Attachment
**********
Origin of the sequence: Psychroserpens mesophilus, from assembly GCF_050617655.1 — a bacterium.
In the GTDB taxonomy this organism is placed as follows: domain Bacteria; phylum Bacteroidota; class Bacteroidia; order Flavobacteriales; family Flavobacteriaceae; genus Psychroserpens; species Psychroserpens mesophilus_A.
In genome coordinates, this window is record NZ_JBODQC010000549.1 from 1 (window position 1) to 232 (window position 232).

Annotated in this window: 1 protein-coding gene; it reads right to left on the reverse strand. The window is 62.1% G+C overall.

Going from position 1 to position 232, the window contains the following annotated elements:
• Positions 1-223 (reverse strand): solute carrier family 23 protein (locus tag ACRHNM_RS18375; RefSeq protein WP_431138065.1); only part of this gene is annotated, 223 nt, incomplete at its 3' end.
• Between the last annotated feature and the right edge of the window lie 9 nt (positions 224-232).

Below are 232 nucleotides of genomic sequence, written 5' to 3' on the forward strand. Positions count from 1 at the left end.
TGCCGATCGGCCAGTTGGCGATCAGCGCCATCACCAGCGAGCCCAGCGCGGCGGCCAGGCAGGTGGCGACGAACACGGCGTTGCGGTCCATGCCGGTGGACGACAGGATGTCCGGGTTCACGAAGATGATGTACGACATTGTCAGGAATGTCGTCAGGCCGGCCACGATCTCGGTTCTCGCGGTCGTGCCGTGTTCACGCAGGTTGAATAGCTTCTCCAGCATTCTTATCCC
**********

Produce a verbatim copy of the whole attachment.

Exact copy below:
Origin of the sequence: Psychroserpens mesophilus, from assembly GCF_050617655.1 — a bacterium.
In the GTDB taxonomy this organism is placed as follows: domain Bacteria; phylum Bacteroidota; class Bacteroidia; order Flavobacteriales; family Flavobacteriaceae; genus Psychroserpens; species Psychroserpens mesophilus_A.
In genome coordinates, this window is record NZ_JBODQC010000549.1 from 1 (window position 1) to 232 (window position 232).

Annotated in this window: 1 protein-coding gene; it reads right to left on the reverse strand. The window is 62.1% G+C overall.

Going from position 1 to position 232, the window contains the following annotated elements:
• Positions 1-223 (reverse strand): solute carrier family 23 protein (locus tag ACRHNM_RS18375; RefSeq protein WP_431138065.1); only part of this gene is annotated, 223 nt, incomplete at its 3' end.
• Between the last annotated feature and the right edge of the window lie 9 nt (positions 224-232).

Below are 232 nucleotides of genomic sequence, written 5' to 3' on the forward strand. Positions count from 1 at the left end.
TGCCGATCGGCCAGTTGGCGATCAGCGCCATCACCAGCGAGCCCAGCGCGGCGGCCAGGCAGGTGGCGACGAACACGGCGTTGCGGTCCATGCCGGTGGACGACAGGATGTCCGGGTTCACGAAGATGATGTACGACATTGTCAGGAATGTCGTCAGGCCGGCCACGATCTCGGTTCTCGCGGTCGTGCCGTGTTCACGCAGGTTGAATAGCTTCTCCAGCATTCTTATCCC